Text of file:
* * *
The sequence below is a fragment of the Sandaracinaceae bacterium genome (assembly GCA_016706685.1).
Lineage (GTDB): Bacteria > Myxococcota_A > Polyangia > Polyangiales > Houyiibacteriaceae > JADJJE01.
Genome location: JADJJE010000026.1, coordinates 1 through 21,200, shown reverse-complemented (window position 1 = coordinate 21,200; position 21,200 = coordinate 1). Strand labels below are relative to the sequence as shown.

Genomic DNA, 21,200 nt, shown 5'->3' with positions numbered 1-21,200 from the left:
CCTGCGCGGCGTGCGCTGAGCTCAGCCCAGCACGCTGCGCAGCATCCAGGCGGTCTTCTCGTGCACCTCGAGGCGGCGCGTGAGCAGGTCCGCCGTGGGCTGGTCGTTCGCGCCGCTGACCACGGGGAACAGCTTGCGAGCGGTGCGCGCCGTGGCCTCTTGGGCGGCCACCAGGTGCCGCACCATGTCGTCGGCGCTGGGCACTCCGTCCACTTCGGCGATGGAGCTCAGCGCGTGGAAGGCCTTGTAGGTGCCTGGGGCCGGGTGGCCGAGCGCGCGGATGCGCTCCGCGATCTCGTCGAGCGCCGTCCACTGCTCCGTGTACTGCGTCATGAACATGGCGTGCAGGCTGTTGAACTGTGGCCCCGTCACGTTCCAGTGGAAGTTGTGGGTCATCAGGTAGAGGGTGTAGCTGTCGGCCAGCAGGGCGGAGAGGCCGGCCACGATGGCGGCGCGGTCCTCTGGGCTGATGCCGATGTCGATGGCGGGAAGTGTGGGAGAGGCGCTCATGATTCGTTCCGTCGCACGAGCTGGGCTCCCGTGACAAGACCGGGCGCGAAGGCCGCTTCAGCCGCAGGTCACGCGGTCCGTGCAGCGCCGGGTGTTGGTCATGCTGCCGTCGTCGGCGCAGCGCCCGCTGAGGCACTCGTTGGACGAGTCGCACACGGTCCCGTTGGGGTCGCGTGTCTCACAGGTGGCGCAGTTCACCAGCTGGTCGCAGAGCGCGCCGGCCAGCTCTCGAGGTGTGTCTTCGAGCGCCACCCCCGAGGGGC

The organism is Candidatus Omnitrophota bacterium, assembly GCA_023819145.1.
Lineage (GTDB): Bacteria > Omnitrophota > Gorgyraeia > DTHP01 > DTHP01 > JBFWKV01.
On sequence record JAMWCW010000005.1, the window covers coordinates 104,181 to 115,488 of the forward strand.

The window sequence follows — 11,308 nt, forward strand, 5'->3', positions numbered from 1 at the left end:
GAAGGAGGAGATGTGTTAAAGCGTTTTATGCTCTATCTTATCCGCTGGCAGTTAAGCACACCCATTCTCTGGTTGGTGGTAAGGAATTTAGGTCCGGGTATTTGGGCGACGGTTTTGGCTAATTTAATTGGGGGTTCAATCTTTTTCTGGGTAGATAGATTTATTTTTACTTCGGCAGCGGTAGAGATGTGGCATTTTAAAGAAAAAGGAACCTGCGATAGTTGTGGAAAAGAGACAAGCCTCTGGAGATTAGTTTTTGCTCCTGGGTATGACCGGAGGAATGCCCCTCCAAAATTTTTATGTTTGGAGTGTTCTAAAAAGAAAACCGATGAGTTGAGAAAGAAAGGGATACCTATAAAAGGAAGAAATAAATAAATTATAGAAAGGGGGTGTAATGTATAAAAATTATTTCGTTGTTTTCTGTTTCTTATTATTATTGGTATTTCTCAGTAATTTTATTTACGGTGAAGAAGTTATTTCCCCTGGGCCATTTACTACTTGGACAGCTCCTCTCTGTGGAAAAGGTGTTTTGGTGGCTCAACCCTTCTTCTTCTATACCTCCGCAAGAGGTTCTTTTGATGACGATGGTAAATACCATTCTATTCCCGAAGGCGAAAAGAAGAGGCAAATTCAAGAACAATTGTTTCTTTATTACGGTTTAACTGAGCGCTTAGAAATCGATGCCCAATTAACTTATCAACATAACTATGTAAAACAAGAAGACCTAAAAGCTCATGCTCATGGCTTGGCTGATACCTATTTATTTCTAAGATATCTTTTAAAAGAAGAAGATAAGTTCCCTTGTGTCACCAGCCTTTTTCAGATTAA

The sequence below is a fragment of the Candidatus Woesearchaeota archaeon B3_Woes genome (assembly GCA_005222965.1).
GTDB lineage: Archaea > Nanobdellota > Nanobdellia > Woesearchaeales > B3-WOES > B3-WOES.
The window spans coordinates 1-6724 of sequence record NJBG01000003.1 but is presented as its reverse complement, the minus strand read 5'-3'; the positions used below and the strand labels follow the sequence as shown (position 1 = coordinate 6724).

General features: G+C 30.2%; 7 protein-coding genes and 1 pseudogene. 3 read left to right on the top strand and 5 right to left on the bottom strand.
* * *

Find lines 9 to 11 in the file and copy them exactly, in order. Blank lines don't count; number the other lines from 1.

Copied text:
The window sequence follows — 11,308 nt, forward strand, 5'->3', positions numbered from 1 at the left end:
GAAGGAGGAGATGTGTTAAAGCGTTTTATGCTCTATCTTATCCGCTGGCAGTTAAGCACACCCATTCTCTGGTTGGTGGTAAGGAATTTAGGTCCGGGTATTTGGGCGACGGTTTTGGCTAATTTAATTGGGGGTTCAATCTTTTTCTGGGTAGATAGATTTATTTTTACTTCGGCAGCGGTAGAGATGTGGCATTTTAAAGAAAAAGGAACCTGCGATAGTTGTGGAAAAGAGACAAGCCTCTGGAGATTAGTTTTTGCTCCTGGGTATGACCGGAGGAATGCCCCTCCAAAATTTTTATGTTTGGAGTGTTCTAAAAAGAAAACCGATGAGTTGAGAAAGAAAGGGATACCTATAAAAGGAAGAAATAAATAAATTATAGAAAGGGGGTGTAATGTATAAAAATTATTTCGTTGTTTTCTGTTTCTTATTATTATTGGTATTTCTCAGTAATTTTATTTACGGTGAAGAAGTTATTTCCCCTGGGCCATTTACTACTTGGACAGCTCCTCTCTGTGGAAAAGGTGTTTTGGTGGCTCAACCCTTCTTCTTCTATACCTCCGCAAGAGGTTCTTTTGATGACGATGGTAAATACCATTCTATTCCCGAAGGCGAAAAGAAGAGGCAAATTCAAGAACAATTGTTTCTTTATTACGGTTTAACTGAGCGCTTAGAAATCGATGCCCAATTAACTTATCAACATAACTATGTAAAACAAGAAGACCTAAAAGCTCATGCTCATGGCTTGGCTGATACCTATTTATTTCTAAGATATCTTTTAAAAGAAGAAGATAAGTTCCCTTGTGTCACCAGCCTTTTTCAGATTAA

The sequence below is a fragment of the Candidatus Woesearchaeota archaeon B3_Woes genome (assembly GCA_005222965.1).